The conversation was long over due. It had been several weeks since I talked to my Cousin Rick about my sweet Aunt Cora. Earlier this winter she had celebrated her 101st birthday. It wasn’t exactly a celebration as one would hope. With the restrictions of the COVID-19 pandemic, there was no crowd of well wishers, no cake, no balloons, only a few cards and my cousin. Then within days, even he was no longer allowed to visit. Her condition declined and now she lived in a more skilled part of the facility that she has called home for now.

The previous year many of us had gathered to sing happy birthday and commemorate her one hundred years. Her oldest daughter, my Cousin Dorothy was there, but within a month of the party she had died. Her younger brother and his wife were still living then, but they too had passed during this past few months. She is now the last surviving member of her nine siblings.

She has always called me Betty Ruth, as if my first and middle names were only one word. I loved to hear her cheerful voice on the phone when I was able to call her. She no longer has a phone. I have sent her flowers and cards, but now my only connection to her is through my cousin. He is the only one of her remaining three children who lives close enough to see her. It has only been within the last month that he has been allowed to enter her room. With the numbers of positive tests for COVID-19 on the rise, he may once again be restricted from seeing her.

He makes the long trip from Tacoma to Shoreline, Washington to see her every few days. He does her laundry because he takes the time to make sure it is done with care. It’s something I used to do for my mother, her older sister Ruth, before she passed away seventeen years ago. They were very close. She used to visit my mother once a week. But as my mother suffered with Altzheimer’s disease, the last ten years of her life, made it difficult for her, for all of us really

To say that I love her seems like such an obvious thing to say. But I really do LOVE her. During the difficult years since my mother’s death, she has been like a second mother to me. My mother and I struggled in our relationship. Her critical judgement of me made it hard to live up to her expectations. On the other hand Aunt Cora had the wonderful ability to see my potential. It was Aunt Cora who first noticed my singing voice, a talent that became my identity early on.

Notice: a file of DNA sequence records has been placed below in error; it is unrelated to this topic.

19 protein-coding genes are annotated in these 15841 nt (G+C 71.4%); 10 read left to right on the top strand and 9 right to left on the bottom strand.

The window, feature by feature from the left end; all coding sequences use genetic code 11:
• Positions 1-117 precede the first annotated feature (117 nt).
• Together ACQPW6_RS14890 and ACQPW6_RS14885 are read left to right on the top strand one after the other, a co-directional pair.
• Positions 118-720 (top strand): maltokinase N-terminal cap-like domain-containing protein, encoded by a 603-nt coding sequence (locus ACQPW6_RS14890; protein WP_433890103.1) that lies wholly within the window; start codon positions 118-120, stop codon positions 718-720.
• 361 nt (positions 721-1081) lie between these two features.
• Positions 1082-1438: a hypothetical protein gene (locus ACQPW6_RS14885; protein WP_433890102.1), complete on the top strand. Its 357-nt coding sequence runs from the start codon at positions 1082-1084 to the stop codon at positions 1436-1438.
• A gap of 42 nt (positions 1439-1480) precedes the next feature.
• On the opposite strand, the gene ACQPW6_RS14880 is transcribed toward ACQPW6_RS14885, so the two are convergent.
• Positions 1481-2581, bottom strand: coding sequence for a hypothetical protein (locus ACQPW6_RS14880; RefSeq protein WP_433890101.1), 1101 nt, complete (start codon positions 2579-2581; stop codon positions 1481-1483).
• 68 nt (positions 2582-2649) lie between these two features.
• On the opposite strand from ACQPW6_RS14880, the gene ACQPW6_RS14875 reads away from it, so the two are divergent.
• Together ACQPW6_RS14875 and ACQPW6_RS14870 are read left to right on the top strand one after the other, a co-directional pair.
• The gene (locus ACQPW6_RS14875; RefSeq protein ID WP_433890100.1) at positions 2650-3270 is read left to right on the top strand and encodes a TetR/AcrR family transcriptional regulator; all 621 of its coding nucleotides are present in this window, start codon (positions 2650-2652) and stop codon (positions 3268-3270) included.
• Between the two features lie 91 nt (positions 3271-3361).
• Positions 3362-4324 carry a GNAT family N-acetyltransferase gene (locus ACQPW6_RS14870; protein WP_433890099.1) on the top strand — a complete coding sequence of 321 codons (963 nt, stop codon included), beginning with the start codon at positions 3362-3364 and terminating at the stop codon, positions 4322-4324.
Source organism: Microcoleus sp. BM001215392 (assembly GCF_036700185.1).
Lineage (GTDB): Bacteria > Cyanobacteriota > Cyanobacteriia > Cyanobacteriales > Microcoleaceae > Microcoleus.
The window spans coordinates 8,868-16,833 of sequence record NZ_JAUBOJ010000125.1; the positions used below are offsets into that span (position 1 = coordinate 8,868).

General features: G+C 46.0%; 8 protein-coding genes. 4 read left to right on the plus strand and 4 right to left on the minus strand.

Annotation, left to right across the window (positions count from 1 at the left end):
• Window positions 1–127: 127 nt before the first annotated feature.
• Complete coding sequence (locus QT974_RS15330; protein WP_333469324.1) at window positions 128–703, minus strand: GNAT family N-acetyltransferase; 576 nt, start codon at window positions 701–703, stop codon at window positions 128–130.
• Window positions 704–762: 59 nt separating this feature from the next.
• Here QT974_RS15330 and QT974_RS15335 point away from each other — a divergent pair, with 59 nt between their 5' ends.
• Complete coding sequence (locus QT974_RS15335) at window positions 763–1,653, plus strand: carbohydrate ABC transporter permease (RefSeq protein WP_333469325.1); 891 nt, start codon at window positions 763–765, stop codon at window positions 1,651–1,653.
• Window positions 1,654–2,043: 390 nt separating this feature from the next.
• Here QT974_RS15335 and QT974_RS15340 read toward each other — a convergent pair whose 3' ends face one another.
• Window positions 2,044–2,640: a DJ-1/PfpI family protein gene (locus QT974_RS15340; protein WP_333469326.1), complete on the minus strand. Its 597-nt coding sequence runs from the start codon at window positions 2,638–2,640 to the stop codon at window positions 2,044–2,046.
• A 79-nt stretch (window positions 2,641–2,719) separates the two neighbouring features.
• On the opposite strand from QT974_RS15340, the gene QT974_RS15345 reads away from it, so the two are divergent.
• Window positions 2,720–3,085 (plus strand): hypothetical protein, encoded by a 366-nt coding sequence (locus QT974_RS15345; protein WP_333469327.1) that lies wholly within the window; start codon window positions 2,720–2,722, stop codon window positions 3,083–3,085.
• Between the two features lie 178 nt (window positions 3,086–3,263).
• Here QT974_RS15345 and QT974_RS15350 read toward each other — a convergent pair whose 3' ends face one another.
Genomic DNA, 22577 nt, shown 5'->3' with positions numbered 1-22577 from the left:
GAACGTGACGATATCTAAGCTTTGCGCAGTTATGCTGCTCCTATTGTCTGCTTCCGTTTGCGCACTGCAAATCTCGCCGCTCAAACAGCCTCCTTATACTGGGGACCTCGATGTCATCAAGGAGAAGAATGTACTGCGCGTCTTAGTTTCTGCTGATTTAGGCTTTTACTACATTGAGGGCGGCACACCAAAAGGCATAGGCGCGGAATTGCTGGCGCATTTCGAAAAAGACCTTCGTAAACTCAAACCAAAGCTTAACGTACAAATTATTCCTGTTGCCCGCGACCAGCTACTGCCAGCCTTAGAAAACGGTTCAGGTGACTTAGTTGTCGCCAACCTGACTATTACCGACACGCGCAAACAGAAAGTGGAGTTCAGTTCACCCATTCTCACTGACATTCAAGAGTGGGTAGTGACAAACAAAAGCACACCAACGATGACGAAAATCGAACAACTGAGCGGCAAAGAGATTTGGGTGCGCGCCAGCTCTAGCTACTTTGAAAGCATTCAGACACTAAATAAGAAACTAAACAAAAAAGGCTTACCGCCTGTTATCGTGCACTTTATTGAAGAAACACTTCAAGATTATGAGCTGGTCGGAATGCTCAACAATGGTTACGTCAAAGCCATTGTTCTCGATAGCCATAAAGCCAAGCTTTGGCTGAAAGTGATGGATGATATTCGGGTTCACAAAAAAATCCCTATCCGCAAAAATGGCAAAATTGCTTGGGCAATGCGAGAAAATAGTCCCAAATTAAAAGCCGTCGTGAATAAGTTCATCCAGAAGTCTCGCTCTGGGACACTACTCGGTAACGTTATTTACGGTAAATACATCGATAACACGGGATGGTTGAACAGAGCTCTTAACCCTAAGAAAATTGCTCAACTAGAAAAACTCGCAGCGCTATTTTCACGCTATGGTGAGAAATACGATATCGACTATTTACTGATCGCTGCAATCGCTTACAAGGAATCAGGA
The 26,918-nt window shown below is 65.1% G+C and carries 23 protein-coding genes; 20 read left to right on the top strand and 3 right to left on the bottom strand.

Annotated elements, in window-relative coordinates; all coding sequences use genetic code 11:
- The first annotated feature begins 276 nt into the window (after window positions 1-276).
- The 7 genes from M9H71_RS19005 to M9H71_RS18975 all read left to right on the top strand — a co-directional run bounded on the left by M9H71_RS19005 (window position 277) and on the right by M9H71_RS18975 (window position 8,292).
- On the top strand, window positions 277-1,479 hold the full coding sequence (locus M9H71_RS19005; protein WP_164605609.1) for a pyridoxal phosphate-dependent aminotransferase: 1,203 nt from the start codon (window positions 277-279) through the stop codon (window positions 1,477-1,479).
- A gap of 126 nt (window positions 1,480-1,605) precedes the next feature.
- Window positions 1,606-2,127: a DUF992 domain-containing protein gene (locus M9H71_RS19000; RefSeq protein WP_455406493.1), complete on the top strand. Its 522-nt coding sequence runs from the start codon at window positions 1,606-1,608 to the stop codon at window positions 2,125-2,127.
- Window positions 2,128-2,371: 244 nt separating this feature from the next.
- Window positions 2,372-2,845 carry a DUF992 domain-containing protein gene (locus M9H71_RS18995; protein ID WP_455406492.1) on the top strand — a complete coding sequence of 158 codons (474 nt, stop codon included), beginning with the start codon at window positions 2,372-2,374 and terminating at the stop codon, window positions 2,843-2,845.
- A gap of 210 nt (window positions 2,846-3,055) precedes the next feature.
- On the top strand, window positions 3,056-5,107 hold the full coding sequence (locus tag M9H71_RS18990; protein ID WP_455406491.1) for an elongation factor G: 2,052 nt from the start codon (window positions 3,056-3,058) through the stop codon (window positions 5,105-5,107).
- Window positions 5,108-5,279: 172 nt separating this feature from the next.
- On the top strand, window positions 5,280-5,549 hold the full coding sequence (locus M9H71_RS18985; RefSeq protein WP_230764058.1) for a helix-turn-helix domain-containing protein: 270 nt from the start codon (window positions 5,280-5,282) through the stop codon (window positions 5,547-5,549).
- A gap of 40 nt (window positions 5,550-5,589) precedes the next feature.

I used to think that living to be one hundred years of age would be quite an achievement, and it is. But as my aunt has passed that threshold, I’ve begun to see things differently. As more members of my family are now experiencing life in the next, I’m looking at the passage of time as one day closer to heaven and being able to join them there.

Sheldon Vanauken, a contemporary friend of C.S. Lewis, In his book, A Severe Mercy, shares his unique bond with Lewis, each having lost their wives to cancer. In a letter to Vanauken, Lewis helps his friend see things from a new perspective. Vanauken was so lost after his wife died, that he confided he felt life wasn’t worth living without his wife. Lewis helps him to see that dying is gain. “You have been treated with a severe mercy.” Lewis claims that even something as wonderful as the relationship between husband and wife, is not better than moving on to the relationship we were created and long to have with Jesus. He also made it clear that if Vanauken were to take matters into his own hands that he would be digging a far deeper chasm of separation from his beloved that could never be bridged.

So my prayers for my Aunt Cora have changed. I had been praying that she would be protected from COVID-19. I’m certainly not praying that she contract this illness, but I realize now it is selfish to pray for her to remain in this life. I’m praying that God would grant her a severe mercy. A reward for having lived a life well. Why should I want to keep her here any longer when so much waits for her there. It is our turn to let her go and rejoice when we learn that she has made it to her final home.

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